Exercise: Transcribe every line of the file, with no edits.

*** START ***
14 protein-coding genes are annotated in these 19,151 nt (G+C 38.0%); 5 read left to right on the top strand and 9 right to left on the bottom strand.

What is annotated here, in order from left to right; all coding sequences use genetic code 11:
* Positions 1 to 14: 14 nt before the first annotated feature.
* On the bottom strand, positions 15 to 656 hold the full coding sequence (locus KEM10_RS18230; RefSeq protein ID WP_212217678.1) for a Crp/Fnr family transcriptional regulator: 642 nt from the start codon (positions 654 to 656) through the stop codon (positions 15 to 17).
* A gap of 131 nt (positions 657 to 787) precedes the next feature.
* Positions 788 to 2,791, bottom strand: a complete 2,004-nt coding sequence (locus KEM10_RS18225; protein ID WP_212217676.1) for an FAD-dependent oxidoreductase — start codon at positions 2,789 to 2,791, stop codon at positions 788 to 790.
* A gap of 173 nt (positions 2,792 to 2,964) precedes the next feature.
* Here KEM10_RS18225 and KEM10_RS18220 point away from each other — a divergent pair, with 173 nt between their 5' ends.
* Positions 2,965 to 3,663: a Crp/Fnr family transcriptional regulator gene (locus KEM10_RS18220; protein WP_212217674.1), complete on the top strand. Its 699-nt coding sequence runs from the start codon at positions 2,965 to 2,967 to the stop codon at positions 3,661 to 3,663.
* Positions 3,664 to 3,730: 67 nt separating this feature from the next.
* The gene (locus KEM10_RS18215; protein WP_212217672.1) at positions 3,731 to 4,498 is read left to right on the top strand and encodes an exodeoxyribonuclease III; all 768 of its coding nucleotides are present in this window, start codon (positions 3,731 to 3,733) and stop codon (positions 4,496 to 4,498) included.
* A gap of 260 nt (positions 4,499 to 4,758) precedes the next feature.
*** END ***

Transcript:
14 protein-coding genes are annotated in these 19,151 nt (G+C 38.0%); 5 read left to right on the top strand and 9 right to left on the bottom strand.

What is annotated here, in order from left to right; all coding sequences use genetic code 11:
* Positions 1 to 14: 14 nt before the first annotated feature.
* On the bottom strand, positions 15 to 656 hold the full coding sequence (locus KEM10_RS18230; RefSeq protein ID WP_212217678.1) for a Crp/Fnr family transcriptional regulator: 642 nt from the start codon (positions 654 to 656) through the stop codon (positions 15 to 17).
* A gap of 131 nt (positions 657 to 787) precedes the next feature.
* Positions 788 to 2,791, bottom strand: a complete 2,004-nt coding sequence (locus KEM10_RS18225; protein ID WP_212217676.1) for an FAD-dependent oxidoreductase — start codon at positions 2,789 to 2,791, stop codon at positions 788 to 790.
* A gap of 173 nt (positions 2,792 to 2,964) precedes the next feature.
* Here KEM10_RS18225 and KEM10_RS18220 point away from each other — a divergent pair, with 173 nt between their 5' ends.
* Positions 2,965 to 3,663: a Crp/Fnr family transcriptional regulator gene (locus KEM10_RS18220; protein WP_212217674.1), complete on the top strand. Its 699-nt coding sequence runs from the start codon at positions 2,965 to 2,967 to the stop codon at positions 3,661 to 3,663.
* Positions 3,664 to 3,730: 67 nt separating this feature from the next.
* The gene (locus KEM10_RS18215; protein WP_212217672.1) at positions 3,731 to 4,498 is read left to right on the top strand and encodes an exodeoxyribonuclease III; all 768 of its coding nucleotides are present in this window, start codon (positions 3,731 to 3,733) and stop codon (positions 4,496 to 4,498) included.
* A gap of 260 nt (positions 4,499 to 4,758) precedes the next feature.